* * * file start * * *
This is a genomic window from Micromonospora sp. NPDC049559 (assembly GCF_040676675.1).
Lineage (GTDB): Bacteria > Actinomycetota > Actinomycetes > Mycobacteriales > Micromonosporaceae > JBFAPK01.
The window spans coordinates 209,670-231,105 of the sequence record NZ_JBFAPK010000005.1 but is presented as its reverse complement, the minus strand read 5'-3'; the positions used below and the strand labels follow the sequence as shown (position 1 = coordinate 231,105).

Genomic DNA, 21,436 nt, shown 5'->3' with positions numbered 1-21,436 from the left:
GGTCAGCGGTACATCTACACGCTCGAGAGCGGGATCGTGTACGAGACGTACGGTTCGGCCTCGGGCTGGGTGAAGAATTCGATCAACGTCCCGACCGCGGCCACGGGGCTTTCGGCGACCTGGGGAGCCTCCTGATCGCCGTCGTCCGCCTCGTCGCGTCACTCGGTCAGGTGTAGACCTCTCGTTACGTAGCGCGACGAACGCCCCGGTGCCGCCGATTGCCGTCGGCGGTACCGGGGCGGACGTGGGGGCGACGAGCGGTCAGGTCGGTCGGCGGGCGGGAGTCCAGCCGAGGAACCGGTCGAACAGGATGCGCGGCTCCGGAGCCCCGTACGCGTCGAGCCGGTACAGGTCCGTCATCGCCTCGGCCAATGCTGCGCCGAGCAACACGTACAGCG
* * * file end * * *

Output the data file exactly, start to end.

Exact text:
This is a genomic window from Micromonospora sp. NPDC049559 (assembly GCF_040676675.1).
Lineage (GTDB): Bacteria > Actinomycetota > Actinomycetes > Mycobacteriales > Micromonosporaceae > JBFAPK01.
The window spans coordinates 209,670-231,105 of the sequence record NZ_JBFAPK010000005.1 but is presented as its reverse complement, the minus strand read 5'-3'; the positions used below and the strand labels follow the sequence as shown (position 1 = coordinate 231,105).

Genomic DNA, 21,436 nt, shown 5'->3' with positions numbered 1-21,436 from the left:
GGTCAGCGGTACATCTACACGCTCGAGAGCGGGATCGTGTACGAGACGTACGGTTCGGCCTCGGGCTGGGTGAAGAATTCGATCAACGTCCCGACCGCGGCCACGGGGCTTTCGGCGACCTGGGGAGCCTCCTGATCGCCGTCGTCCGCCTCGTCGCGTCACTCGGTCAGGTGTAGACCTCTCGTTACGTAGCGCGACGAACGCCCCGGTGCCGCCGATTGCCGTCGGCGGTACCGGGGCGGACGTGGGGGCGACGAGCGGTCAGGTCGGTCGGCGGGCGGGAGTCCAGCCGAGGAACCGGTCGAACAGGATGCGCGGCTCCGGAGCCCCGTACGCGTCGAGCCGGTACAGGTCCGTCATCGCCTCGGCCAATGCTGCGCCGAGCAACACGTACAGCG